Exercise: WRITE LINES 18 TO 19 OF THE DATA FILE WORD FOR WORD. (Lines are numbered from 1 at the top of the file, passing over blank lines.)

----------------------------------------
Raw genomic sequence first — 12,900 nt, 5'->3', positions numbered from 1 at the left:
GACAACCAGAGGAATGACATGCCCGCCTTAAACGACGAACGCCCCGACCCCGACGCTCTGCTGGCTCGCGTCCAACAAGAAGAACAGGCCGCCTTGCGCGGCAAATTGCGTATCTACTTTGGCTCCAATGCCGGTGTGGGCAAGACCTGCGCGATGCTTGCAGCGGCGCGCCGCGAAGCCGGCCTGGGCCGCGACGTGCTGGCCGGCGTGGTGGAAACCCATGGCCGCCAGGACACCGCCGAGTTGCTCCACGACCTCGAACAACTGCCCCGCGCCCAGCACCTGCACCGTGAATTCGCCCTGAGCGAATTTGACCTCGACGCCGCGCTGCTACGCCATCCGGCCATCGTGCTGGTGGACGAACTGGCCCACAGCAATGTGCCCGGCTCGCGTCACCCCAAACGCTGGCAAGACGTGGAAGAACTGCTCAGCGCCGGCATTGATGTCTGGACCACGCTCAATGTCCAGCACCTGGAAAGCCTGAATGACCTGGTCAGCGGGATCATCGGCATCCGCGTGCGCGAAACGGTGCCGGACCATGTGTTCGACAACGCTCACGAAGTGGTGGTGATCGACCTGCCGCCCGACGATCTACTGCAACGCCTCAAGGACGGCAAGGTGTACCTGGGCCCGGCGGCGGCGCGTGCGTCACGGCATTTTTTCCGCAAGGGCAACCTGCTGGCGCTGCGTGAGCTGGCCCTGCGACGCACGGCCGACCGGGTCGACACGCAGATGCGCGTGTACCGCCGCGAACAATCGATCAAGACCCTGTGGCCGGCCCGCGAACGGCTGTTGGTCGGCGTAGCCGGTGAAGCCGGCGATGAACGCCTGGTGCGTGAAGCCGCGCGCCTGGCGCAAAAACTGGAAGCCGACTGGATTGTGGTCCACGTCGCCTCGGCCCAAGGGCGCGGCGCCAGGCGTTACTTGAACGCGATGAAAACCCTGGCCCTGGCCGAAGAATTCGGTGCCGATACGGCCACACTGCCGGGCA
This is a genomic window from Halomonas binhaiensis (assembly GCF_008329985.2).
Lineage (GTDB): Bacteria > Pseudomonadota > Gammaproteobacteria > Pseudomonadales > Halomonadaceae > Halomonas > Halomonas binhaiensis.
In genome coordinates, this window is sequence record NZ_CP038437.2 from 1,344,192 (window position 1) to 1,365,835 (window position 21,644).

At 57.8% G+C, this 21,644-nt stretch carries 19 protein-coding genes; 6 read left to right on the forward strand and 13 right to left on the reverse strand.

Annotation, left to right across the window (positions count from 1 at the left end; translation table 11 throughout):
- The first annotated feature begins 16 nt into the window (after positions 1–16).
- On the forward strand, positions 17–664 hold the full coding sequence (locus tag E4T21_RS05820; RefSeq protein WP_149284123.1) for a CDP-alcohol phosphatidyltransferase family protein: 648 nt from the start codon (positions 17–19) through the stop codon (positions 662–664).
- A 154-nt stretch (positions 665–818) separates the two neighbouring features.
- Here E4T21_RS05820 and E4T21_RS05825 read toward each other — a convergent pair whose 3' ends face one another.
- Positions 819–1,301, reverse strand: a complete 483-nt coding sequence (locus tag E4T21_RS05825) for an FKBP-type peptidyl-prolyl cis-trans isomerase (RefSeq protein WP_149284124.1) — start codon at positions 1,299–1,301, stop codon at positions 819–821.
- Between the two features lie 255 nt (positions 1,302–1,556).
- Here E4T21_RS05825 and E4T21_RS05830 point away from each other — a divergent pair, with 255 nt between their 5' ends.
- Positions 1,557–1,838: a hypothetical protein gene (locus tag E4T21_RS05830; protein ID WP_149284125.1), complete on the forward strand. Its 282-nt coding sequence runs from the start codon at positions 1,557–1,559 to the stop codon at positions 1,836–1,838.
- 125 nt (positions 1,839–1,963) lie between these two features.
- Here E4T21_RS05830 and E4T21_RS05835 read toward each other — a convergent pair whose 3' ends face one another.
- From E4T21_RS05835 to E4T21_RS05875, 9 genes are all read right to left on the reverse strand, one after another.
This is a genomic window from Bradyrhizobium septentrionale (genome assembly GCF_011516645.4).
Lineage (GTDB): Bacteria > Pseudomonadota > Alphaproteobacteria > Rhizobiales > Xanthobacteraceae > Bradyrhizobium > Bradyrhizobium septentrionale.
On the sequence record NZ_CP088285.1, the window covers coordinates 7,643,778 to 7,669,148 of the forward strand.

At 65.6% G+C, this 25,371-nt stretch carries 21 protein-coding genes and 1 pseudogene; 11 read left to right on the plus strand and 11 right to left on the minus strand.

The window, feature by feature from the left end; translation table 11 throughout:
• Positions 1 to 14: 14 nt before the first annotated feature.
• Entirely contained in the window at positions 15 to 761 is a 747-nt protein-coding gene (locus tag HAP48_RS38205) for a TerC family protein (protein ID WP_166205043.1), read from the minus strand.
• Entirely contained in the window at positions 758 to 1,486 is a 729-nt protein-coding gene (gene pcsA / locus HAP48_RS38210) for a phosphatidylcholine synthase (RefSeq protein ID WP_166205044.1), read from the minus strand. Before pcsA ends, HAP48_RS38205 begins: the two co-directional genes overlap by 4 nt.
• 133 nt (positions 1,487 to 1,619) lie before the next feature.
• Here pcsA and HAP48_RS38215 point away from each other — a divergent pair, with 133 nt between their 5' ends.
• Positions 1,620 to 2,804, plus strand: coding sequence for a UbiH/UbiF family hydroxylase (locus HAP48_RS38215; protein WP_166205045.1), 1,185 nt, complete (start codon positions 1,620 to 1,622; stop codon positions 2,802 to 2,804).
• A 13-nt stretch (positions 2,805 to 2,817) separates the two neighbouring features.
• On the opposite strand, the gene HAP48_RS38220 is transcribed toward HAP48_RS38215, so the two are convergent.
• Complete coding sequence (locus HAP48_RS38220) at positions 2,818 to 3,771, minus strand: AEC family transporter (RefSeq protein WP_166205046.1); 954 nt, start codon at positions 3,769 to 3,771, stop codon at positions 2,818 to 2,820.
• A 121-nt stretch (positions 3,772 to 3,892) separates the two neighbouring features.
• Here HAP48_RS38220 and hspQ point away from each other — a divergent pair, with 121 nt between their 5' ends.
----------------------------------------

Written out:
- From E4T21_RS05835 to E4T21_RS05875, 9 genes are all read right to left on the reverse strand, one after another.
This is a genomic window from Bradyrhizobium septentrionale (genome assembly GCF_011516645.4).